Bright Days Ahead is only showing twice at Hebden Bridge Picture House and it got a smaller audience for the first screening than is usual for Hebden. That’s a shame. This is the kind of adult romance that UK filmmakers find difficult to make (though there are as good and arguably better narratives of a similar kind on UK television).

Export trailer (with English subs) from Unifrance:

Posted in Films by women, French Cinema, Romance | Tagged: | Leave a Comment »

Yesterday, Today and Tomorrow (Ieri, oggi, domani, Italy-France 1963)

Posted by Roy Stafford on 27 July 2014

A pregnant Adelina in 'Yesterday' (still from DVD Beaver)

A pregnant Adelina in ‘Yesterday’ (still from DVD Beaver)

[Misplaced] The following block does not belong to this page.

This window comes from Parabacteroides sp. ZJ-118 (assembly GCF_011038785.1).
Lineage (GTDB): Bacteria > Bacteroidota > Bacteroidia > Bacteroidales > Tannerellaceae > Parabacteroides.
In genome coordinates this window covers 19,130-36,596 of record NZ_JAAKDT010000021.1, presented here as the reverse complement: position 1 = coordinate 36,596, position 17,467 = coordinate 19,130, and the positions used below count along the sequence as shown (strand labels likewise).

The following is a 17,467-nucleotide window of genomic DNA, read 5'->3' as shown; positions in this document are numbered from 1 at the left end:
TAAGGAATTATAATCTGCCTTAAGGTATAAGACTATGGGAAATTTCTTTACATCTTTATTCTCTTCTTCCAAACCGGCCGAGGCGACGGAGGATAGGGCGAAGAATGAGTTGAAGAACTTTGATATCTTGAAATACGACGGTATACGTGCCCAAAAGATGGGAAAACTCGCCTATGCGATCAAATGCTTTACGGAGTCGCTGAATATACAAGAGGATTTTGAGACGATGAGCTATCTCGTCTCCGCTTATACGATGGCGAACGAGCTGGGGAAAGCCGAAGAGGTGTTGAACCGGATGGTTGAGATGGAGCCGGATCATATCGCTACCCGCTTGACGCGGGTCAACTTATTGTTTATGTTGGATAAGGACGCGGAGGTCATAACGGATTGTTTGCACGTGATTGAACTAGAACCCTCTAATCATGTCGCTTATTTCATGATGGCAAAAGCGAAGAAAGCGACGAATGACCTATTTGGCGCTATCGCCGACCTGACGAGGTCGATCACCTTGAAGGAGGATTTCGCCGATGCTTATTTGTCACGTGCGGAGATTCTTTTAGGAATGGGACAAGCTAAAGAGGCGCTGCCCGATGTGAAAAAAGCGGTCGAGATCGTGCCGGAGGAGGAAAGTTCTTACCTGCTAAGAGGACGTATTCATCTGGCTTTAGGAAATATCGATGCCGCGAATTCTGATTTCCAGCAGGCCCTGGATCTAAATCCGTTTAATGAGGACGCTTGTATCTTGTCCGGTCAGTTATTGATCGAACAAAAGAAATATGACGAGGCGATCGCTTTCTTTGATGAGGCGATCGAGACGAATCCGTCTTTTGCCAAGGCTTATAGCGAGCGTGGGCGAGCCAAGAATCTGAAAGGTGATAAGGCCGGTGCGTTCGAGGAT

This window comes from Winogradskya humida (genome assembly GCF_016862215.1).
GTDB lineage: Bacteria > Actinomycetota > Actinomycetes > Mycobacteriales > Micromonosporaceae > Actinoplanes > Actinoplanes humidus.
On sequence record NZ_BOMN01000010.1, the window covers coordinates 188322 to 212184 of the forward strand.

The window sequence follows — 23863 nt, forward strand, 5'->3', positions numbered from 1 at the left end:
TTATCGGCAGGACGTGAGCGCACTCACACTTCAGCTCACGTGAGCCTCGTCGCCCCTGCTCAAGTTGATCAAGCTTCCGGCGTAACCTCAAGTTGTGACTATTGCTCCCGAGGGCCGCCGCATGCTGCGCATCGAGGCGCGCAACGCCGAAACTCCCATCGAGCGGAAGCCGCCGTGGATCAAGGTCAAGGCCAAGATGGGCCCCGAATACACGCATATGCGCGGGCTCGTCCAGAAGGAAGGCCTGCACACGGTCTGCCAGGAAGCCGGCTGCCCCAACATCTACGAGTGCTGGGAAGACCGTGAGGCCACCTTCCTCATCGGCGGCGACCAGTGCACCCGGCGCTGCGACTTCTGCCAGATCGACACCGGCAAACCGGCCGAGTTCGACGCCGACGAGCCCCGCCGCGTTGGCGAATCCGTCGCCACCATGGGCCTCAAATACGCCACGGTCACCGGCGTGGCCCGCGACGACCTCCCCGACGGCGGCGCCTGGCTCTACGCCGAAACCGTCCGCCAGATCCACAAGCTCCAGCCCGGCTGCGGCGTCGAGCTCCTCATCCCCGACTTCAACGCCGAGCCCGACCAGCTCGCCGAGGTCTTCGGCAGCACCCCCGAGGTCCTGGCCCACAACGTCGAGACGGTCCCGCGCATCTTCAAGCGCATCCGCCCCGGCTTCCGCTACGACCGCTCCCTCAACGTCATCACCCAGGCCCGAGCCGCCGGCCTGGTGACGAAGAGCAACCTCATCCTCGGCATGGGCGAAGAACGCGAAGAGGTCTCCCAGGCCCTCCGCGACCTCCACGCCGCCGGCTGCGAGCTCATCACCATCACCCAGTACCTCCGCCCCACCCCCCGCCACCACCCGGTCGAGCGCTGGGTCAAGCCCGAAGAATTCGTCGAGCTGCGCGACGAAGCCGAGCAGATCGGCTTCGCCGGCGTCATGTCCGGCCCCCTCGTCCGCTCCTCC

There is a story behind my interest in this film. I went to see it in my local ABC cinema almost exactly 50 years ago on its initial UK release in 1964. I remember queuing up as a 15 year-old with my 13 year-old girlfriend. We just managed to get two seats on the front row of a cinema with over 1700 seats. The film had an ‘X’ Certificate (which at that time supposedly barred under 16s). It was dubbed into English, but even so, the possibility of such an enormous audience (it was probably a Saturday night) is an indication of the potential for dubbed European films in the period. (The film was distributed in the UK via Paramount.) The big attraction (certainly for me) was Sophia Loren. I probably then knew the director Vittoria De Sica as an actor in The Four Just Men TV series. I remembered two of the three episodes in this portmanteau film – but only as outline ideas and one or two images of the sublime Ms Loren.